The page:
Here is my latest video on setting up my new apiary on the Berkshire Downs.
I recently paid a visit to my apiary to carry-out winter checks. This mostly comprised of putting fondant onto the top the crown board. In addition, I strapped some of my hives to the stand as a precaution. Record keeping is still a very important activity and this was done as well.
I visited my new out-apiary and I preview this in my video.
I hope this video will act as a filter. I get a lot of calls during the summer months for help to ‘get rid of’ bees and many of the requests are impossible, dangerous and non-honeybees. These requests usually result in a ‘sorry I can’t help’. At least most times they do. Often I get my arm twisted to visit the problem bees and it usually results in a monumental waste of my time. When I get another call for help, I will tell the caller to watch my video first.
Enjoy the video.
This video is about the early life of William Woodley. William’s mother died when he was a child and he was looked after by an elderly aunt who lived at Stanmore. Stanmore is a hamlet in the parish of Beedon, Berkshire, England.
During the swarming season William (aged seven) would mind his aunt’s bees, which in those days would be kept in straw skeps covered with hackles. Should one of the hives swarm he would bring notice to the neighbours by tanging pots and pans. He would help retrieve the swarm.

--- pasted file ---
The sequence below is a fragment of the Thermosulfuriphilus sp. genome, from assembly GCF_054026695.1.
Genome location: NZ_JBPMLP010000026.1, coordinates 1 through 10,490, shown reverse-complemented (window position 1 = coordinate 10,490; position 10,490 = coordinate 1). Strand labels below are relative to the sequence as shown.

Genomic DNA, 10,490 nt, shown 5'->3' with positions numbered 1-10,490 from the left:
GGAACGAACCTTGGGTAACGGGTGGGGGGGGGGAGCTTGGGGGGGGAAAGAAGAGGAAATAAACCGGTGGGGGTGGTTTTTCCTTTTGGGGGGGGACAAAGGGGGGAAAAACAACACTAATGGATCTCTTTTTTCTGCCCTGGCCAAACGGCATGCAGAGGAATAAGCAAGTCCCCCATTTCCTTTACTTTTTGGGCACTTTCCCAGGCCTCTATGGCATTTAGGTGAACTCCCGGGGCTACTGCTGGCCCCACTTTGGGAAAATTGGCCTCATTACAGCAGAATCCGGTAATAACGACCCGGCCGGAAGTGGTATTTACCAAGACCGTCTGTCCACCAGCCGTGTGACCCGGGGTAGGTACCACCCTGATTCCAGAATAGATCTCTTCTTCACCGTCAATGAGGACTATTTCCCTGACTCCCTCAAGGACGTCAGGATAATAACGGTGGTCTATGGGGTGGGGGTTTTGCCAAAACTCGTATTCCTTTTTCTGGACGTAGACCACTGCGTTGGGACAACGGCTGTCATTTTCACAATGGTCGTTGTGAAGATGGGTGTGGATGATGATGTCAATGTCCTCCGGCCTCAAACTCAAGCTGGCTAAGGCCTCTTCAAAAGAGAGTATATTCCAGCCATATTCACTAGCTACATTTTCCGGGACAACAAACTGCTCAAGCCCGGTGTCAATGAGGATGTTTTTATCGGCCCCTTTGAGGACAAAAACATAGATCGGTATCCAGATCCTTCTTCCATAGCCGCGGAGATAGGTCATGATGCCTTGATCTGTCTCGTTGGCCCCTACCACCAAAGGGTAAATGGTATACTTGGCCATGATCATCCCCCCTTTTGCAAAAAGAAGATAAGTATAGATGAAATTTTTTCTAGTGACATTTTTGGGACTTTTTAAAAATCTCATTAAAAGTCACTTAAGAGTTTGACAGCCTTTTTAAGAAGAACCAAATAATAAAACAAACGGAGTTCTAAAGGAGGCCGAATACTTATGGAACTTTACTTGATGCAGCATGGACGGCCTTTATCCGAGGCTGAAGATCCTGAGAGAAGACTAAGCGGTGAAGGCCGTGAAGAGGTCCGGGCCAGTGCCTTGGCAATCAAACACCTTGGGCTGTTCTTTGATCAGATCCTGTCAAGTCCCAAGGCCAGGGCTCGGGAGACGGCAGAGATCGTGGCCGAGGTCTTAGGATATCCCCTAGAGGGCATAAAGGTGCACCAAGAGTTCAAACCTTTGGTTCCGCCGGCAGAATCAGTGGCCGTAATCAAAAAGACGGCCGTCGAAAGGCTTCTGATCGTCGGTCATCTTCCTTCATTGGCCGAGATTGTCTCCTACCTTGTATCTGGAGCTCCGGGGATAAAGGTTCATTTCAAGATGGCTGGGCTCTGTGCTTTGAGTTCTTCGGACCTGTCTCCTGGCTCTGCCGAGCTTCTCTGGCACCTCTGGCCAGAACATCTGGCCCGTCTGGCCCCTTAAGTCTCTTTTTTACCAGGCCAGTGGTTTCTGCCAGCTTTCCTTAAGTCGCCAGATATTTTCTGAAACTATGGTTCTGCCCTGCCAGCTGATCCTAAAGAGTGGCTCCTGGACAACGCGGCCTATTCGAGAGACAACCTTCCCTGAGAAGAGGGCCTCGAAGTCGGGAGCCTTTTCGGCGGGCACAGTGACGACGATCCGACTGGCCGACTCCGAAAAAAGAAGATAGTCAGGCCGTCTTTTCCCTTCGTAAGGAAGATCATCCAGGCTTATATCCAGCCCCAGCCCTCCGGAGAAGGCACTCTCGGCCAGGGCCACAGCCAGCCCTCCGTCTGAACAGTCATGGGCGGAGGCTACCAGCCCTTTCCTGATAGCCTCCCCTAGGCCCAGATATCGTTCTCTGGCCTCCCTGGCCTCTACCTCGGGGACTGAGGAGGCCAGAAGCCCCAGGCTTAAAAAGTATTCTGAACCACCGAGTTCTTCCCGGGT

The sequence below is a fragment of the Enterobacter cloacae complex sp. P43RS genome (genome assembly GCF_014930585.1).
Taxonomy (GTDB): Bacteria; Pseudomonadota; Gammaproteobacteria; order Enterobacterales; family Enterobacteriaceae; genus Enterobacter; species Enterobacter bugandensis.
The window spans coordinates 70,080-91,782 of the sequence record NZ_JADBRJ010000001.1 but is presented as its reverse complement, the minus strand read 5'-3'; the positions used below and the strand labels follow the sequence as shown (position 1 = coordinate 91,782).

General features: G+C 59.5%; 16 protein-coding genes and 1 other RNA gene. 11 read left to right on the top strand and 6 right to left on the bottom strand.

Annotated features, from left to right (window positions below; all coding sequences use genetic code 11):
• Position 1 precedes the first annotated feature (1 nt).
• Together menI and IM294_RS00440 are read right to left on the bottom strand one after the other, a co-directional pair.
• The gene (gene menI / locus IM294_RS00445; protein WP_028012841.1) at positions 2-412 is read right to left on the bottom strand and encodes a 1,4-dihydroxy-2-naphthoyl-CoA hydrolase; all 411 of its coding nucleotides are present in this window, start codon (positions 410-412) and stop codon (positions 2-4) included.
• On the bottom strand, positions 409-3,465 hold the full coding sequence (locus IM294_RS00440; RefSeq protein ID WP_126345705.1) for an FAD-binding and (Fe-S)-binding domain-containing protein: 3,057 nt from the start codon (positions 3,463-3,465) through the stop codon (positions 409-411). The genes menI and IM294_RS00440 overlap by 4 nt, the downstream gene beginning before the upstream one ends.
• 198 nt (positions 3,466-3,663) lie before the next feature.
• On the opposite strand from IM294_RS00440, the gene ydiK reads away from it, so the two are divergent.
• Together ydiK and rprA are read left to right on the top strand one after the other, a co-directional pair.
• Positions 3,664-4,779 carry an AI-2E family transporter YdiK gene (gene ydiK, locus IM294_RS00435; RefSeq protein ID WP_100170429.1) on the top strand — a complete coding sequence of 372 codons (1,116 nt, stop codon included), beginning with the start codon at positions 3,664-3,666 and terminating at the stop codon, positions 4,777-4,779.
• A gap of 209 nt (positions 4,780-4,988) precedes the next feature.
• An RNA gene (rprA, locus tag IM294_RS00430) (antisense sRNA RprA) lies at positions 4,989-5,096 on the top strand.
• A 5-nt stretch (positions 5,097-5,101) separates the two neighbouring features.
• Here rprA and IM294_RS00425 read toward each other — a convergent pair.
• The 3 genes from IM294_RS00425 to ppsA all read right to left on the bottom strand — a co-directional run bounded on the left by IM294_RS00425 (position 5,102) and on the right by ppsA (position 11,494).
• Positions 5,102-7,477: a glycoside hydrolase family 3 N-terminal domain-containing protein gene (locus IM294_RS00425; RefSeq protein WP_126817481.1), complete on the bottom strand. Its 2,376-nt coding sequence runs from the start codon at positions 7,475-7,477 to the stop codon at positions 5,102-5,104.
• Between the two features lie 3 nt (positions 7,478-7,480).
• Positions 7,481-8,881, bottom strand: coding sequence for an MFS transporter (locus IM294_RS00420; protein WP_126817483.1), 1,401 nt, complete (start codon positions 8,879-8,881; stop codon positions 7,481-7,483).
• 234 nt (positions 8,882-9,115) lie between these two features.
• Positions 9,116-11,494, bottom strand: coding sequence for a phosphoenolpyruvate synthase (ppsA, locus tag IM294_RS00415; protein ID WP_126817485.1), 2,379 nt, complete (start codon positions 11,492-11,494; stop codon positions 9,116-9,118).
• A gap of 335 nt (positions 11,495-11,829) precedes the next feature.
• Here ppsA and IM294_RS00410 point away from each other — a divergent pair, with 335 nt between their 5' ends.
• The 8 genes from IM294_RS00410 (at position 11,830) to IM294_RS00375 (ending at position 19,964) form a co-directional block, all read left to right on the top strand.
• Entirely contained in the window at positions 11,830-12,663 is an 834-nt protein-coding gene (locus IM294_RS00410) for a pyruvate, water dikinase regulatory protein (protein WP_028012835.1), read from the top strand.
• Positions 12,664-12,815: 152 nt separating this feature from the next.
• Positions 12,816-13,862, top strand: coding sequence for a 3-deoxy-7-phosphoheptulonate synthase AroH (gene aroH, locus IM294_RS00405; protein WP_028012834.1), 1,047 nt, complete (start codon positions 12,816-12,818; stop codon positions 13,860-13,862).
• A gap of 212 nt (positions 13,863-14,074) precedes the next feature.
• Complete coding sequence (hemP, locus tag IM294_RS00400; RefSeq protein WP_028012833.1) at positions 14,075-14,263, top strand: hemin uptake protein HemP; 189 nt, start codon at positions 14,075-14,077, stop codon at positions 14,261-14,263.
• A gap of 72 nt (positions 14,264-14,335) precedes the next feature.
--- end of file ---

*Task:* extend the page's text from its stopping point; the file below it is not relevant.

As the young William grew up, he was apprenticed to a firm of grocers at Chieveley. He later took an interest in the clock and watch trade and returned to Beedon.
This video touches on the folklore surrounding the Stanmore tumulus (barrow): fairies, thunder and ploughs. I also look at the Enclosure of Stanmore.
Because I sell honey people would ask me “why don’t I make mead?”
My response was always I don’t have the equipment to make it. After hearing this question one too many times I decided to see if people would put their money where their mouth is. I made an appeal for about ten people to stump up £10 so I could by fermentation equipment.
15 people donated £10 and I bought fermentation equipment.
To find out how I got on, please watch the video.
I thought I would do a video showing how to assemble Maisemore’s flat back polystyrene brood box, see how this poly brood box fits with existing wooden equipment. I also transfer a colony of honey bees from a polystyrene nucleus hive to my newly assembly poly brood box and poly roof.
I have made an introductory video on Mr Woodley, and hopefully it justifies to the watcher, why telling Mr Woodley’s story is warranted. So without further ado, please enjoy my video on WW.